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By Location Alaska Albuquerque Allentown Amsterdam Anaheim Anchorage Ann Arbor Atlanta Austin Baton Rouge Bend Binghamton Boston Boulder Canada Cardiff Charlotte Chatsworth Chicago Chippenham Cleveland Columbia SC Columbus Dallas Denver Des Moines Detroit Edmonton Eugene Fayetteville Fort McMurray Fredericton Gainesville Glendale Great Falls Greensboro Harbor City Harrisburg Hawaii Hawthorne Hollywood Honolulu houston Ithaca Kalkaska Kelowna Koreatown Las Vegas Lima London London (Canada) Los Angeles Louisville Manchester Miami Minneapolis/St Paul Montreal Nashville New Orleans New York City Nickelsville Norway Oakland Ocala Oslo Ottawa Oxford Paradise Pasadena Peru Philadelphia Phoenix Pine Ridge Pittsburgh Portland Reseda Sacramento Salt Lake City San Diego San Francisco San Jose San Luis Obispo Santa Monica Saskatoon Seattle Shawnee Skid Row Springfield St John's St Louis St. Petersburg Syracuse Tacoma Tampa Toronto Traverse City Tulsa United Kingdom Vancouver Venice Beach Vermont Victoria Wales Washington DC Wentzville Westwood Wichita Wilmington Winnipeg Yellowknife By topic Addiction Advocacy Affordable housing Art and Music Awareness Charity Cold Weather College Students Community Involvement Coronavirus Couch Surfing Couple Criminalization Data Disabled Divorce Domestic violence Drug testing Education Employment Eviction Ex-convict Faith based Families Family conflict Female Financial crisis Foster care Harm reduction Health care HIV/AIDS Homeless count Homeless deaths Hostels (UK shelters) Hotels Housing First HUD Human trafficking Identification Incarceration Indigenous Invisible People Invisible Stories Job loss K2/Spice (Synthetic Marijuana) LGBT Libraries Lived Experience Male Mental illness Mobile Homeless Natural disasters NIMBY Outreach Panhandling Peer Support Pets Poverty Pregnant PTSD Public Feeding Racism Recycling Relationships Research Rural Schools Seniors Sex Offenders Sex Worker Shelters Single Parent Social Media Social Security Socks Solutions Street Soccer Survival sex System Failure Systems Change Technology Tent Cities Tiny Homes Transgender Travelers Veteran Vietnam Veteran Violence Waiting list Welfare Working poor Youth EVENTS @home contests PBS road trip road trip 2009 road trip 2010 road trip 2011 road trip 2013 to fight youth homelessness sober birthday campaign SXSW TEDx INTERVIEWS Learn More Canadian Homelessness Coronavirus and Homelessness Criminalization of Homelessness Family Homelessness Homeless Seniors Homeless Veterans Homeless Youth Homelessness Mobile Homelessness Panhandling Tent Encampments U.K. Homelessness MISCELLANEOUS 360 video Awards Cause Marketing Dream Center Gates Foundation Google Glass Media Patreon Tribute World Trade Center YouTube More Updates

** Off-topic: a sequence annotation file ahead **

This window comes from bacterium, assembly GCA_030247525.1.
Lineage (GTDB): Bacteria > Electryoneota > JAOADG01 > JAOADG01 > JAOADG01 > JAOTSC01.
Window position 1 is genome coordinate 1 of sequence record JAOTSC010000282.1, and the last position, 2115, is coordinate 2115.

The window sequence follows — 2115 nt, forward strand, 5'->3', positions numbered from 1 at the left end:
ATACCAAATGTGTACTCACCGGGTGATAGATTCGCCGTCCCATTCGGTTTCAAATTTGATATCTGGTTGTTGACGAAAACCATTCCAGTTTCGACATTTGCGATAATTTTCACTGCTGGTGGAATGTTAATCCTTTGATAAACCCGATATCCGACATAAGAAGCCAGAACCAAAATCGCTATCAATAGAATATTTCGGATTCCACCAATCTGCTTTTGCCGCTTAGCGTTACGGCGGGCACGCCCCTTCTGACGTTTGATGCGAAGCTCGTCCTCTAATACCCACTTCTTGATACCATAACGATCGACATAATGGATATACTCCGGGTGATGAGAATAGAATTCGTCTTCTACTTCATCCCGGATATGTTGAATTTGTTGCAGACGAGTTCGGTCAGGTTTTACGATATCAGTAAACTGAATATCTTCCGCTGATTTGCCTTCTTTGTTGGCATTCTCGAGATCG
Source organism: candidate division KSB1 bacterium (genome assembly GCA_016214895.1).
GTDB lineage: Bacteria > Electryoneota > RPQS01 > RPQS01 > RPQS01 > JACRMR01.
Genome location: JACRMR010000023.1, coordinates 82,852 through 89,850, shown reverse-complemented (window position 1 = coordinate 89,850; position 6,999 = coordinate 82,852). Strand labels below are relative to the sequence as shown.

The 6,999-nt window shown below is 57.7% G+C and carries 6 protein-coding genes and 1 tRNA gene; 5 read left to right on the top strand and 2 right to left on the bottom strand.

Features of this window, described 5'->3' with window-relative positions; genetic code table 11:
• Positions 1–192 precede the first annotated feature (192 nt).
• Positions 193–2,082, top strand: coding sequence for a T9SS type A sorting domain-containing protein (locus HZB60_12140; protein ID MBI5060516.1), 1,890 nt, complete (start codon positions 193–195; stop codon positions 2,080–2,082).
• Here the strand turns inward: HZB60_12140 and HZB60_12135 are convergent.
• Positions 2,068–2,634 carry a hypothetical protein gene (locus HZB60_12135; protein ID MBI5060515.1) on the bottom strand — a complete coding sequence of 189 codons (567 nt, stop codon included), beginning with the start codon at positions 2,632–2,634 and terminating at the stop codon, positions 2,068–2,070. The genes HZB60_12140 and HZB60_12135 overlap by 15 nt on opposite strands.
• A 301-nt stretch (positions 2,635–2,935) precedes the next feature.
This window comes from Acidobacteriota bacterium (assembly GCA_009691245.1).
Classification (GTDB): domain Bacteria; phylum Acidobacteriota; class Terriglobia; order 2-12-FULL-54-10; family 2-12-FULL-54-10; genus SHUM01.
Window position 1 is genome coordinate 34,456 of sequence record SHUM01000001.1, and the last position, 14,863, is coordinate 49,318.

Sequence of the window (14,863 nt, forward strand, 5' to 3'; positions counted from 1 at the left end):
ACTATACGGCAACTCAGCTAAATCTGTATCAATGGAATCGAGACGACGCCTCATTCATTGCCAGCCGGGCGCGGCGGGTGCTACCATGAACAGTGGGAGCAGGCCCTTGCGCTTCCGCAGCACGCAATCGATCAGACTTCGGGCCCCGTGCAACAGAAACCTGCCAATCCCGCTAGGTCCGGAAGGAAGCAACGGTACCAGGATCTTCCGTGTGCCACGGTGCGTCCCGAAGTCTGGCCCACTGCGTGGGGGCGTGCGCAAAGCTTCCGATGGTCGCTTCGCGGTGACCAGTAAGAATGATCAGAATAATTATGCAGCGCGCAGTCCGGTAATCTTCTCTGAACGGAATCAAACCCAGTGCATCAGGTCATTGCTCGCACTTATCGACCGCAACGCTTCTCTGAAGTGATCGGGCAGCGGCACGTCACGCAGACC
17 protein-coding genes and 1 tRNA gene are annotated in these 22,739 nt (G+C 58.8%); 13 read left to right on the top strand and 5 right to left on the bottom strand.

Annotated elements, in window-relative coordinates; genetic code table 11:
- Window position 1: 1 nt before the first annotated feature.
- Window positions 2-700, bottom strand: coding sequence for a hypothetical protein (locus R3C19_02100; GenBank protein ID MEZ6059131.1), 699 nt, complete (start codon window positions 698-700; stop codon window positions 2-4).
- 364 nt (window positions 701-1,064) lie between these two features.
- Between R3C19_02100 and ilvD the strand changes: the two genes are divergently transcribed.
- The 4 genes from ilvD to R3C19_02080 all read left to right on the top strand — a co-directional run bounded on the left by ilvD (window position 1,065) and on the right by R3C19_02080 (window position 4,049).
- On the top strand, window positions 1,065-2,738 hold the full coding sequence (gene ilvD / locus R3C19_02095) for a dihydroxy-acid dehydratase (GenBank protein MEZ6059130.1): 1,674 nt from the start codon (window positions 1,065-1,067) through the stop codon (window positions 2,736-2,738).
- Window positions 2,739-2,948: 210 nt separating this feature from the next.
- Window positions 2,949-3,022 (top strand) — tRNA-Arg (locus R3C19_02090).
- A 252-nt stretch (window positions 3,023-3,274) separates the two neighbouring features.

The Devastating History of American Homelessness Explained